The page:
More about Uk, Entertainment, Movies, Movie Trailers, and Movie Trailer


Chicago Union Station’s angelic light resulted from an air raid precaution

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Image: Jack Delano/Library of Congress

Image: Jack Delano/Library of Congress

Begun in 1913 and finished in 1925, Chicago Union Station is one of the three busiest rail terminals in the United States

Based on a Beaux-Arts design by architect Daniel Burnham, the centerpiece of the station was the western headhouse, which featured the spectacular Great Hall

The cavernous space was topped by a 300-foot-long vaulted skylight, arching 115 feet above the marble floor, supported by 18 Corinthian columns

The station saw its peak during World War II, when it serviced as many as 100,000 passengers a day

During this wartime period, the skylight was blacked out to make the building less identifiable to potential enemy aircraft. As a result, the huge space was lit only by shafts of light streaming through the clerestory windows on the sides of the building Read more…

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Who will win the New Hampshire primary?

AFTER IOWA If you remember my Iowa Caucus prediction article, a couple points were off. Senator Rand Paul ended up with an extremely disappointing night, forcing him to drop out days later. The reasons why Senator Paul failed to catch on for the entire cycle and fell flat in Iowa …

Do Keywords Matter?

How we search online is changing at the speed of sound and it’s our job to keep up or get left behind. Adding Meta keywords (a chain of keywords related to your content, but not incorporated into the text) are things of the past. Incorporating keywords and phrases into web …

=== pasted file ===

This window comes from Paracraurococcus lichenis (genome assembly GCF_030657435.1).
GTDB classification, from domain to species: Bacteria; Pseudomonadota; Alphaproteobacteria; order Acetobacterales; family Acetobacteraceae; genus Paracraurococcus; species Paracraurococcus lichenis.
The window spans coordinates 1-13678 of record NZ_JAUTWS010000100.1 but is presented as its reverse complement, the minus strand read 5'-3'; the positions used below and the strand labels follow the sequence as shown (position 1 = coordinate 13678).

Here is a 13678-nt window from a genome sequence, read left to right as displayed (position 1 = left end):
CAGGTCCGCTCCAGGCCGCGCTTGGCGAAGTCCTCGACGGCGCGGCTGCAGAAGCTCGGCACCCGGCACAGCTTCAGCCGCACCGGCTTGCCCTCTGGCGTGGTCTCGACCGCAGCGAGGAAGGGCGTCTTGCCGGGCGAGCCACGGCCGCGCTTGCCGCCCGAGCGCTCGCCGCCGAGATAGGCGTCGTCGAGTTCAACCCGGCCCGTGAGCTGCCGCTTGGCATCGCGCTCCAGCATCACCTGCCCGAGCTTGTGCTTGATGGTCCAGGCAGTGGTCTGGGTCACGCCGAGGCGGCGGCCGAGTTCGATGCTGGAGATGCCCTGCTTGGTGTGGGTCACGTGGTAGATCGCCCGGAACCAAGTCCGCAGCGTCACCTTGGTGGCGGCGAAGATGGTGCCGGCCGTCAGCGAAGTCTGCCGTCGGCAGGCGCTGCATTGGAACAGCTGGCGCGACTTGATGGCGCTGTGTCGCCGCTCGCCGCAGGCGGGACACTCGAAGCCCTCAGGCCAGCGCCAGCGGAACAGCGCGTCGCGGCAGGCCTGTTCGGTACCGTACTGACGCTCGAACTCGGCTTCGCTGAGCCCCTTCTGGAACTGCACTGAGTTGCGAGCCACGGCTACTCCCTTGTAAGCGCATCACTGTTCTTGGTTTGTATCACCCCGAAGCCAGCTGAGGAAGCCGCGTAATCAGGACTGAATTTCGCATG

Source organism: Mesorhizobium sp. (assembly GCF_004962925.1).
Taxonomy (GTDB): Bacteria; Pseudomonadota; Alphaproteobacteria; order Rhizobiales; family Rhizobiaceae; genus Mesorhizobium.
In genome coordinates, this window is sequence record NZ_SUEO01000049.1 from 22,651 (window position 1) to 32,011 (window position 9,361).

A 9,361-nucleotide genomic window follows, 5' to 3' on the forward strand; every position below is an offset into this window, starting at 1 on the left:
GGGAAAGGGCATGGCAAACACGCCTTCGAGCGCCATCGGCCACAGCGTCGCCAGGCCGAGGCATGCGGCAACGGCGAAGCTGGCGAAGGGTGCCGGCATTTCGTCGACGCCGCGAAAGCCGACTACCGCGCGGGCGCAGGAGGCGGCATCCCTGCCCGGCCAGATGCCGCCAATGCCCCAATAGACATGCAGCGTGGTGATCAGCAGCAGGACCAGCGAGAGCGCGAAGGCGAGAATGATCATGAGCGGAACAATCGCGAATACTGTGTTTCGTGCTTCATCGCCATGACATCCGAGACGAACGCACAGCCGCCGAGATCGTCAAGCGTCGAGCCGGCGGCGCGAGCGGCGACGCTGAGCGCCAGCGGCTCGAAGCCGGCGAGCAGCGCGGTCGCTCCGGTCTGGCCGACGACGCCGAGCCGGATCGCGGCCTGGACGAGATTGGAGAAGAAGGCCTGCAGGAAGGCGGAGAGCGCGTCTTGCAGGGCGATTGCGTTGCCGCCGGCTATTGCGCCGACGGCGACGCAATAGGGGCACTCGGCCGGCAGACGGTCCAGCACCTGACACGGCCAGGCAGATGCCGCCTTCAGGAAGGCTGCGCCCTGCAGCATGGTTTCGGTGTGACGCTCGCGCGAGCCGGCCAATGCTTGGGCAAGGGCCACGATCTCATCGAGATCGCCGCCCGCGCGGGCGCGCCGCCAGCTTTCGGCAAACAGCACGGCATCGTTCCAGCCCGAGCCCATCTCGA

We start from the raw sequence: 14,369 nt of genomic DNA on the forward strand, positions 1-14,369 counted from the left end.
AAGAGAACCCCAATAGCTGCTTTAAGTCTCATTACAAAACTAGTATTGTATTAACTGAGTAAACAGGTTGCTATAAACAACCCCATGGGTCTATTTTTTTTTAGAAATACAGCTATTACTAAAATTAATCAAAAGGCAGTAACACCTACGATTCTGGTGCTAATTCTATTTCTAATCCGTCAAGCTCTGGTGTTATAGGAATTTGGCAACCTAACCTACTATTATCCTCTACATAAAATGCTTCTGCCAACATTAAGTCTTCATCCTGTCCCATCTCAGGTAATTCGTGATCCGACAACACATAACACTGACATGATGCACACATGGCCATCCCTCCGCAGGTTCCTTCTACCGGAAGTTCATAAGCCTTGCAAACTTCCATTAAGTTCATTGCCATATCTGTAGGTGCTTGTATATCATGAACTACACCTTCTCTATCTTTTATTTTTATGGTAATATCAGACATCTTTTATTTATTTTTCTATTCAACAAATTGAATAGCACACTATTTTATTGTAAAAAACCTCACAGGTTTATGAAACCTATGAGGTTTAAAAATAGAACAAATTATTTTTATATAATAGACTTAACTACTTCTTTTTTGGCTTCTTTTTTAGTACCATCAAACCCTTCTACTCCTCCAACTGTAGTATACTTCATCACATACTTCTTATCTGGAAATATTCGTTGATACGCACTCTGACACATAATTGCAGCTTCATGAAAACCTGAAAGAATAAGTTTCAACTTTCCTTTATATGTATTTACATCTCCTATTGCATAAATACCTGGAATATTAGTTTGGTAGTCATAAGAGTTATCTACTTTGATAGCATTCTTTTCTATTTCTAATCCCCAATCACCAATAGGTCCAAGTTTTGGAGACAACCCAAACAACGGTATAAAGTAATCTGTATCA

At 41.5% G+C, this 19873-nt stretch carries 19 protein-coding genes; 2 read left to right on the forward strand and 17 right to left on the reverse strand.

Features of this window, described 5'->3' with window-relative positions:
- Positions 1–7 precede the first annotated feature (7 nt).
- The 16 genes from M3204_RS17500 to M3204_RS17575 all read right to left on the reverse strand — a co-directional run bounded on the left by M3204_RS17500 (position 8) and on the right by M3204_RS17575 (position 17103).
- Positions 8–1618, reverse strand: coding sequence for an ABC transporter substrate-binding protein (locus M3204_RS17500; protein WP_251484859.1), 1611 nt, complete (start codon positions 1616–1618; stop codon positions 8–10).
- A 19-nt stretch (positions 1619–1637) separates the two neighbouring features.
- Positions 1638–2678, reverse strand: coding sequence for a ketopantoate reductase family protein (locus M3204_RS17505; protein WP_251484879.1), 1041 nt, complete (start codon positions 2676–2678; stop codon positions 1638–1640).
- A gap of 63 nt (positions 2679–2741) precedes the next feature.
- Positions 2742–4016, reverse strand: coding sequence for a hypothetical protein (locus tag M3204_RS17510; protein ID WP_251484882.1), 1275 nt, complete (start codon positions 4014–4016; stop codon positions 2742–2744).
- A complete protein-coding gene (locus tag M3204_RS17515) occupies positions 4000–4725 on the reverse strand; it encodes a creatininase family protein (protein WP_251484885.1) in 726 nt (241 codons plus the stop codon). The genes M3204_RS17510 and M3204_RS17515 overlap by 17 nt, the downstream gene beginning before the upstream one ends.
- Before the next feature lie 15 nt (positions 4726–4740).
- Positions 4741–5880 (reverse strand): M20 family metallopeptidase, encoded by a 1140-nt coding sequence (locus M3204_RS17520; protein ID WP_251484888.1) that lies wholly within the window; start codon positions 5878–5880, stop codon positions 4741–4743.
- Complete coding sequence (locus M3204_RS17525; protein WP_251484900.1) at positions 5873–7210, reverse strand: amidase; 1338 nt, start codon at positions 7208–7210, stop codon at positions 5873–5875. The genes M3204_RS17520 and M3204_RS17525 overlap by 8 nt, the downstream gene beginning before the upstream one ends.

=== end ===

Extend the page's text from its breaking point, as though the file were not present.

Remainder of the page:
Maine Maritime Museum Offering Free Admission During School Break Week

Maine Maritime Museum will be offering free admission for kids 12 and under with a paid adult February 13-20, and a special morning of kids’ activities is scheduled for Thursday, February 18, from 9:30 to 11:30 am. Salty School Break Fun Day, Thursday, February 18, will feature a variety of …

Obama to release $4 trillion-plus budget for 2017

WASHINGTON – President Barack Obama is unveiling his eighth and final budget, a $4 trillion-plus proposal that’s freighted with liberal policy initiatives and new and familiar tax hikes – all sent to a dismissive Republican-controlled Congress that simply wants to move on from his presidency.

The budget will be released Tuesday morning, the same day as the New Hampshire primary when it’s likely to get little attention. It comes as the deficit, which had been falling over the duration of Obama’s two terms, has begun to creep up, above the half-trillion mark.

The White House is countering the worsening deficit outlook with a proposed $10-per barrel tax on oil that would finance “clean” transportation projects. It also is sure to propose taxes on the wealthy and corporations.

Long gone are proposals such as slowing the automatic inflation increase for Social Security benefits and other ideas once aimed at drawing congressional Republicans into negotiations on a broader budget deal.

Now, Obama has broken out a budget playbook filled with ideas sure to appeal to Democrats: A “moonshot” initiative to cure cancer; increasing Pell Grants for college students from low-income backgrounds; renewed incentives for GOP-governed states to join the expanded Medicaid system established under the health care law, and incentives to boost individual retirement accounts.